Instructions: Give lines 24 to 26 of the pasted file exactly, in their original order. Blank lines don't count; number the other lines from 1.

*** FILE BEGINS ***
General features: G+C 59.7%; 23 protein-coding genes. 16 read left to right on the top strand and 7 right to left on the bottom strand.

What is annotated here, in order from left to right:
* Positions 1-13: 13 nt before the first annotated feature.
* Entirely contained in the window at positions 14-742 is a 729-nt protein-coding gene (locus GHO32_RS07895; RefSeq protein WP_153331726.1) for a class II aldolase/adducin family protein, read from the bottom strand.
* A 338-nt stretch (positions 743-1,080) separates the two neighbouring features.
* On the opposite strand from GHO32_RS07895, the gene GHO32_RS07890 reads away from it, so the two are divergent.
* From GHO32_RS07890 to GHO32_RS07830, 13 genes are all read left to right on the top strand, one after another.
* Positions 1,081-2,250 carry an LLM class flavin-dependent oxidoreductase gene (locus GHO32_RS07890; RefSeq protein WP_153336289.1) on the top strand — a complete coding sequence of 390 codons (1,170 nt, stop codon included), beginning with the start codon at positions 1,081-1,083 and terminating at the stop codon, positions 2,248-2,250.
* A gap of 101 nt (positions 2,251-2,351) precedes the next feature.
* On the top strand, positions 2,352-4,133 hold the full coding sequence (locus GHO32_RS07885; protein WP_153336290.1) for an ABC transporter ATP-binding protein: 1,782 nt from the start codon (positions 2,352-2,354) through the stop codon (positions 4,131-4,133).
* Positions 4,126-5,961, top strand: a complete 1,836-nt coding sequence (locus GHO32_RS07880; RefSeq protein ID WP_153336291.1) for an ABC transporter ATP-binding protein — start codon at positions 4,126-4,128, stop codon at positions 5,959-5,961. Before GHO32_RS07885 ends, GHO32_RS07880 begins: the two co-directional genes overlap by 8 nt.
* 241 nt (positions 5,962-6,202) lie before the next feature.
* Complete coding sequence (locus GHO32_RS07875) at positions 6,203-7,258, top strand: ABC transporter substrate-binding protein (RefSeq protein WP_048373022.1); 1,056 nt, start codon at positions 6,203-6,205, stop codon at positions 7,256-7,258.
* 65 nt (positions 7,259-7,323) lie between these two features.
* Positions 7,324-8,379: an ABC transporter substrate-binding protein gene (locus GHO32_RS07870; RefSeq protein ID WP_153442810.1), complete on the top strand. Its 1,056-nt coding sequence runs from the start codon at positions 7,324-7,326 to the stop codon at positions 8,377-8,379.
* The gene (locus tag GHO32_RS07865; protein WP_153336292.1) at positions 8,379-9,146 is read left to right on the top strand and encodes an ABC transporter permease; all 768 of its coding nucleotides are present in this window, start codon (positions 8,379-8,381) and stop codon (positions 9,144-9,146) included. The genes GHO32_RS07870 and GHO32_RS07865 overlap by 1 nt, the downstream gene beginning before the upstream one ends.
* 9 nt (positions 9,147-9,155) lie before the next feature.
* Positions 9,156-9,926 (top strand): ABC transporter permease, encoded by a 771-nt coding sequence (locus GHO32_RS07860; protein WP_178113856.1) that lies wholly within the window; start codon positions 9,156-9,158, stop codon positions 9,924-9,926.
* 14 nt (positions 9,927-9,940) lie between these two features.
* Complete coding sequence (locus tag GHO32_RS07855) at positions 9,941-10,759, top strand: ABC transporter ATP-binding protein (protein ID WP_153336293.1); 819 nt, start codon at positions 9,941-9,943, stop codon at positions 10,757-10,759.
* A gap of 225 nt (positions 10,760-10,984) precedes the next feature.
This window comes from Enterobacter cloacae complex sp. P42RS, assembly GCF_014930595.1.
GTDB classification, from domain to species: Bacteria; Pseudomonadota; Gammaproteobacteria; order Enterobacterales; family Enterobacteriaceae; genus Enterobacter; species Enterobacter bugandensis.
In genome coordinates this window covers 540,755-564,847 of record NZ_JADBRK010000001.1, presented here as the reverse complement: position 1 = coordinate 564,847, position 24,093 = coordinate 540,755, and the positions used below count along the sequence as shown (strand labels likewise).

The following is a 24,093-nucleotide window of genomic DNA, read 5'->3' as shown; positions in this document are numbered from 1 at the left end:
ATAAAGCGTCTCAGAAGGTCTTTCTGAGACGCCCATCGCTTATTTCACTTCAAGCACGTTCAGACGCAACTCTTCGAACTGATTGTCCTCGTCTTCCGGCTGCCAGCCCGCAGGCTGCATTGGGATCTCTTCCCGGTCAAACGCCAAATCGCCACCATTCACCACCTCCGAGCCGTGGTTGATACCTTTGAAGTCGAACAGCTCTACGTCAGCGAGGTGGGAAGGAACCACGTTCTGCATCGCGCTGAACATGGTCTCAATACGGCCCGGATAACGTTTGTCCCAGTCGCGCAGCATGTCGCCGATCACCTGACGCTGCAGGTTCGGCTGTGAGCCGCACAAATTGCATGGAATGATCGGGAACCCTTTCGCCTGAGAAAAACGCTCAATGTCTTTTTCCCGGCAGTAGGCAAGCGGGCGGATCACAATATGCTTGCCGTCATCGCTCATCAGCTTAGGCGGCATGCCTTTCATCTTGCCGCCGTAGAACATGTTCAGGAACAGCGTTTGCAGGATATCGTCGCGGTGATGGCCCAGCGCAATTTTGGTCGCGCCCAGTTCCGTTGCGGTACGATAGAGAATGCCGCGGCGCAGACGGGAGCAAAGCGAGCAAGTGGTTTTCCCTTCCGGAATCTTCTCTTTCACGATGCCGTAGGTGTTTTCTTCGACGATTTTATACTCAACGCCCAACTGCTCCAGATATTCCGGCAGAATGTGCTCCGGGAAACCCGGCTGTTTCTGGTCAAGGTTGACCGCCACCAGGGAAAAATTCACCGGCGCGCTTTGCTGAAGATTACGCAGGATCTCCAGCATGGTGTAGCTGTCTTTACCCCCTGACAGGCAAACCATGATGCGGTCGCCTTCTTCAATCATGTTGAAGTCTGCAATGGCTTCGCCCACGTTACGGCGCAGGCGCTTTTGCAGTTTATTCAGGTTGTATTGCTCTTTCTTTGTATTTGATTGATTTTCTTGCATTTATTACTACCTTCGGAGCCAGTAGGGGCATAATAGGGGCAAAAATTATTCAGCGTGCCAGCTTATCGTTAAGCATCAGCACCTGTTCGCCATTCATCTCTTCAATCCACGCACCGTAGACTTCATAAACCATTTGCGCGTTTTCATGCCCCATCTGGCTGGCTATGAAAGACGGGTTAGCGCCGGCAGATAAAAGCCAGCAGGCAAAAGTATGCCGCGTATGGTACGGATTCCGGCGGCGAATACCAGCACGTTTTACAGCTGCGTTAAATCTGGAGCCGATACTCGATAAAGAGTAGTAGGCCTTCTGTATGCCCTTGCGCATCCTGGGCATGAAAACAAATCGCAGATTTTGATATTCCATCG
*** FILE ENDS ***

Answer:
In genome coordinates this window covers 540,755-564,847 of record NZ_JADBRK010000001.1, presented here as the reverse complement: position 1 = coordinate 564,847, position 24,093 = coordinate 540,755, and the positions used below count along the sequence as shown (strand labels likewise).

The following is a 24,093-nucleotide window of genomic DNA, read 5'->3' as shown; positions in this document are numbered from 1 at the left end:
ATAAAGCGTCTCAGAAGGTCTTTCTGAGACGCCCATCGCTTATTTCACTTCAAGCACGTTCAGACGCAACTCTTCGAACTGATTGTCCTCGTCTTCCGGCTGCCAGCCCGCAGGCTGCATTGGGATCTCTTCCCGGTCAAACGCCAAATCGCCACCATTCACCACCTCCGAGCCGTGGTTGATACCTTTGAAGTCGAACAGCTCTACGTCAGCGAGGTGGGAAGGAACCACGTTCTGCATCGCGCTGAACATGGTCTCAATACGGCCCGGATAACGTTTGTCCCAGTCGCGCAGCATGTCGCCGATCACCTGACGCTGCAGGTTCGGCTGTGAGCCGCACAAATTGCATGGAATGATCGGGAACCCTTTCGCCTGAGAAAAACGCTCAATGTCTTTTTCCCGGCAGTAGGCAAGCGGGCGGATCACAATATGCTTGCCGTCATCGCTCATCAGCTTAGGCGGCATGCCTTTCATCTTGCCGCCGTAGAACATGTTCAGGAACAGCGTTTGCAGGATATCGTCGCGGTGATGGCCCAGCGCAATTTTGGTCGCGCCCAGTTCCGTTGCGGTACGATAGAGAATGCCGCGGCGCAGACGGGAGCAAAGCGAGCAAGTGGTTTTCCCTTCCGGAATCTTCTCTTTCACGATGCCGTAGGTGTTTTCTTCGACGATTTTATACTCAACGCCCAACTGCTCCAGATATTCCGGCAGAATGTGCTCCGGGAAACCCGGCTGTTTCTGGTCAAGGTTGACCGCCACCAGGGAAAAATTCACCGGCGCGCTTTGCTGAAGATTACGCAGGATCTCCAGCATGGTGTAGCTGTCTTTACCCCCTGACAGGCAAACCATGATGCGGTCGCCTTCTTCAATCATGTTGAAGTCTGCAATGGCTTCGCCCACGTTACGGCGCAGGCGCTTTTGCAGTTTATTCAGGTTGTATTGCTCTTTCTTTGTATTTGATTGATTTTCTTGCATTTATTACTACCTTCGGAGCCAGTAGGGGCATAATAGGGGCAAAAATTATTCAGCGTGCCAGCTTATCGTTAAGCATCAGCACCTGTTCGCCATTCATCTCTTCAATCCACGCACCGTAGACTTCATAAACCATTTGCGCGTTTTCATGCCCCATCTGGCTGGCTATGAAAGACGGGTTAGCGCCGGCAGATAAAAGCCAGCAGGCAAAAGTATGCCGCGTATGGTACGGATTCCGGCGGCGAATACCAGCACGTTTTACAGCTGCGTTAAATCTGGAGCCGATACTCGATAAAGAGTAGTAGGCCTTCTGTATGCCCTTGCGCATCCTGGGCATGAAAACAAATCGCAGATTTTGATATTCCATCG